Mrs Dalloway

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Virginia Woolf

The story opens in 1941when Eliezer, a boy of thirteen, reminisces about his sheltered childhood and religious observance. Moshe, the beadle, teaches him the Kabbalah and also attempts to warn the town about the atrocious deeds of the Germans to the Jews. Denizens of the hamlet, Sighet, ignore him and deride him for being “mad.” Even as far back as 1941, when the Germans entered Budapest, the Jews of Sighet continued to delude themselves, and this continued with the spate of decrees passed against the Jews: They were only allowed in specific localities, forbidden to work, had to hand over possessions, and were obligated to wear the yellow star and, finally, forced to live in a tiny cramped ghetto dominated by the Nazi before being herded to the cattle cars.

In the cattle cars, one woman who became insane, Mrs. Schechter, prophesied about the flames that she saw. Some passengers beat her to silence. The trip was harrowing—lack of water, air, room—yet, up until the end, the Germans reassured the passengers that it would be a labor camp for the hardy while the elderly and children would be cared for. When they arrived in Auschwitz, beaten by SS guards with whips and bitten by dogs, they saw the chimneys belching the dark smoke.

There they were forced to line up. Eliezer and his father, following the advice from some camp inmates, changed their ages and professions. Eliezer was separated from his mother and sister (Tziporah), whom Dr. Mengele sent to the right (the crematoria), while he and his father were sent to the left—temporary reprieve.

Life in the camps was horrific. They were starved with a slice of bread per day and some tasteless soup and little water. Prisoners learned to save, and their constant reflection was on food. They were constantly beaten, with deaths occurring routinely. The very weak and elderly were constantly dispatched to the gas chambers. All prisoners were branded. They were given odd clothes to wear that were either too large or too short for them. The clothes resembled pajamas. They were made to line up each morning in the bitter cold to be counted. They were sent to labor often not suited to their skills or capacity and most times under the duress of cruel masters (Kapos or Kommandents). Every so often, there was another selection that weeded out the weak people, including patients in the infirmary, and sent them directly to the gas chambers. Executions, summary killings, and hanging occurred in a regular schedule. Eliezer was one of many who lost his belief in God. How could God—a supposedly powerful, just and benevolent Omnipotent Being—perpetrate and witness such atrocities?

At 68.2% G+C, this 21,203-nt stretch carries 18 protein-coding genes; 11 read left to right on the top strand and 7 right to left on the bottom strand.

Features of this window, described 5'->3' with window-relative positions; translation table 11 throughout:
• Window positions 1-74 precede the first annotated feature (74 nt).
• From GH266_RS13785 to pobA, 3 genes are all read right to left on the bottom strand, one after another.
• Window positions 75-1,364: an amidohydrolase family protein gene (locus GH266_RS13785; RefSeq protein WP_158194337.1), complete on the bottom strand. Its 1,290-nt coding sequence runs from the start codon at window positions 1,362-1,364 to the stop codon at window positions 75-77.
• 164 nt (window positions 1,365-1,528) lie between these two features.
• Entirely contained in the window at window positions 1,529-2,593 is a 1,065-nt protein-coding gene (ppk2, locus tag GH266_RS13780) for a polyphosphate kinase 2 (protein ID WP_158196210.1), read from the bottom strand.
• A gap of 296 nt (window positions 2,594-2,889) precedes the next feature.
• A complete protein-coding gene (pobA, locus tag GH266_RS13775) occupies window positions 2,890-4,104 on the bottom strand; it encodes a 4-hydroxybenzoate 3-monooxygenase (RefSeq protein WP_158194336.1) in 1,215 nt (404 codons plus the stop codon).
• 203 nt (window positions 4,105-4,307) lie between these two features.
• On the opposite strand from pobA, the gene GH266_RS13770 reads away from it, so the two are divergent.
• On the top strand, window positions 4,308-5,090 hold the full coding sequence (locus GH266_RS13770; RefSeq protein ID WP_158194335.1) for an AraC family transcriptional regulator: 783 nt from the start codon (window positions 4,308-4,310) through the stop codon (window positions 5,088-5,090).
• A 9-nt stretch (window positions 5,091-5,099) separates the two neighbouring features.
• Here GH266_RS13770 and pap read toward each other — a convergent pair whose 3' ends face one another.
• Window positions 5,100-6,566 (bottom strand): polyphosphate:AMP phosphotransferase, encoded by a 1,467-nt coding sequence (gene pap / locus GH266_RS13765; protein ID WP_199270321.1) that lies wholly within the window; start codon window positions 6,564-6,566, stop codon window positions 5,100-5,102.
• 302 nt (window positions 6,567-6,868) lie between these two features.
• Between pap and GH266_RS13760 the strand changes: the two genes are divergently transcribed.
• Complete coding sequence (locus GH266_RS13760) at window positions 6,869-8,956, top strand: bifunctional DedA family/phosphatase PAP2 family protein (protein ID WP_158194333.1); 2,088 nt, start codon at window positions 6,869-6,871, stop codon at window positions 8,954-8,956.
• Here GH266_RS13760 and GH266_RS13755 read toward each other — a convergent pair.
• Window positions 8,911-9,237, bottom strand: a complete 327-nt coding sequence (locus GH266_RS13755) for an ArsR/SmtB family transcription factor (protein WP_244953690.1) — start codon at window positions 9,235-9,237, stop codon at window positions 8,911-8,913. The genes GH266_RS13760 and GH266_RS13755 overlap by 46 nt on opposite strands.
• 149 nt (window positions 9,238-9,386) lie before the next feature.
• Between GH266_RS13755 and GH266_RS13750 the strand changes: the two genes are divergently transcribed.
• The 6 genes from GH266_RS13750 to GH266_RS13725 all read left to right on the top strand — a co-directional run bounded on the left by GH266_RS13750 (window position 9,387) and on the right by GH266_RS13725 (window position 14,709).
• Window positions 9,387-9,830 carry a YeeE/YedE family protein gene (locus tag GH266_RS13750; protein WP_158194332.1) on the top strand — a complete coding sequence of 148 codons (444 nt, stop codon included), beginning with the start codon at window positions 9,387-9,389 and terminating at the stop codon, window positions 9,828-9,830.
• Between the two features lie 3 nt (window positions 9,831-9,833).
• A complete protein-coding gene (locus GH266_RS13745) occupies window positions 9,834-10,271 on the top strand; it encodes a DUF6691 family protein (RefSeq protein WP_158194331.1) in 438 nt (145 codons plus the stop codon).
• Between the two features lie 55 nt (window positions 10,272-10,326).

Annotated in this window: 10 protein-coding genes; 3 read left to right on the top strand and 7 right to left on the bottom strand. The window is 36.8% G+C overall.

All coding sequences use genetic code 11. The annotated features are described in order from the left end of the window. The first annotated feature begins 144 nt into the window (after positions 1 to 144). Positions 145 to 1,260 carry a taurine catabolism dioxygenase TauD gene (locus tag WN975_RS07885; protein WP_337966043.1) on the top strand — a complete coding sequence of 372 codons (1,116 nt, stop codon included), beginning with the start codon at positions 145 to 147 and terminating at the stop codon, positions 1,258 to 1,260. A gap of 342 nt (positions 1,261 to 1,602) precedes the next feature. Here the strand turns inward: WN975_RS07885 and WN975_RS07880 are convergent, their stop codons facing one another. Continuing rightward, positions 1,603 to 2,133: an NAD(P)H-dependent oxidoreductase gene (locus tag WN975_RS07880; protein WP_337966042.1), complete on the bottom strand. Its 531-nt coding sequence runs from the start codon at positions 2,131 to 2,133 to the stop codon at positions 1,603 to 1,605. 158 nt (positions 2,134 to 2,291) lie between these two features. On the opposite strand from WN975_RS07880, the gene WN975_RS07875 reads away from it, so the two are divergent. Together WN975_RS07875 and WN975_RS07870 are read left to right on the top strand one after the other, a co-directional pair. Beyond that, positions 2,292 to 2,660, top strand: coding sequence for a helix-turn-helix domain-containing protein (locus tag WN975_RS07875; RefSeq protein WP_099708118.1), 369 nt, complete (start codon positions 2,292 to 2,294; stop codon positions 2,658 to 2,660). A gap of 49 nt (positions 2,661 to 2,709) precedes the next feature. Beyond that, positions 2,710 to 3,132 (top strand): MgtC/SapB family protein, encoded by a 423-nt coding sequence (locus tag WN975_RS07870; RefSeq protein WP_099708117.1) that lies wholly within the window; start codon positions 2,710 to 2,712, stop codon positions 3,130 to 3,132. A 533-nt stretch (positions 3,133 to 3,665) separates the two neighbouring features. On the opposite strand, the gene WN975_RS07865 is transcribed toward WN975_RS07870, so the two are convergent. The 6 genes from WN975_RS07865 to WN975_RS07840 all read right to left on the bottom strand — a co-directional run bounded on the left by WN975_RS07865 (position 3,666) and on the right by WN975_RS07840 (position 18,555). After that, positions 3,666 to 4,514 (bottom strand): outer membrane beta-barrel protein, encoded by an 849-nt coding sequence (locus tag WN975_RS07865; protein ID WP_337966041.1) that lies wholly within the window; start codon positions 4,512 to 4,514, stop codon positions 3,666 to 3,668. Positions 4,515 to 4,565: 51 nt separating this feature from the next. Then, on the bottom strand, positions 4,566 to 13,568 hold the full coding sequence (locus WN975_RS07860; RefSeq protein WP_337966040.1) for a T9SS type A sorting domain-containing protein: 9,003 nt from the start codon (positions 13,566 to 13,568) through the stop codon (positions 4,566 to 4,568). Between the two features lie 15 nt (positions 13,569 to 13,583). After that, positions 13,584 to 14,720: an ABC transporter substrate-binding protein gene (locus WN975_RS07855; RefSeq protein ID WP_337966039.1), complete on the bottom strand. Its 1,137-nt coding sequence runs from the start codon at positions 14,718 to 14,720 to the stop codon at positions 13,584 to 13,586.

It was in this way that Eliezer spent his life first in Auschwitz and then in Buna before being marched off to Buchenwald. The three-day-long march resulted in many of the starving, beaten people being either frozen to death in the snow or trampled under foot by the other marchers. Driven to distress, acts of incredible human cruelty occurred on the march, such as when one son forsook his faltering elderly father and another tried to grab a slice of bread from his father’s mouth. Eliezer swore not to be like that to his own father. Eliezer, too, at one point was almost strangled by someone who either tried to procure his bread or find more room. The death march led them to a cattle car that took them to Buchenwald. This was another harrowing trip. Of the approximately 100 individuals who boarded the car, only 12 disembarked, including Eliezer and his father. In the Buchenwald camp, Eliezer’s father (Shlomo) becomes delusional and dies from dysentery, starvation, and fever. His last request is for Eliezer to give him water. This request Eliezer is forced to ignore; he could not even approach his father, as he feared being beaten by the same SS official who was viciously beating his father to be silent. After roll call, Eliezer sees that his father has been removed—likely to the crematoria, with another man lying on his bed in his stead.

On April 8, 1945, the camp heard rumors about the Red Army approaching. The camp was overtaken by the Jewish defense force, which pushed out the SS, and the first American battalions entered Buchenwald.

All Eliezer could think of is food. He becomes gravely ill from food poisoning and, recovering from a dangerous illness, looks in the mirror, where he sees himself as a corpse.

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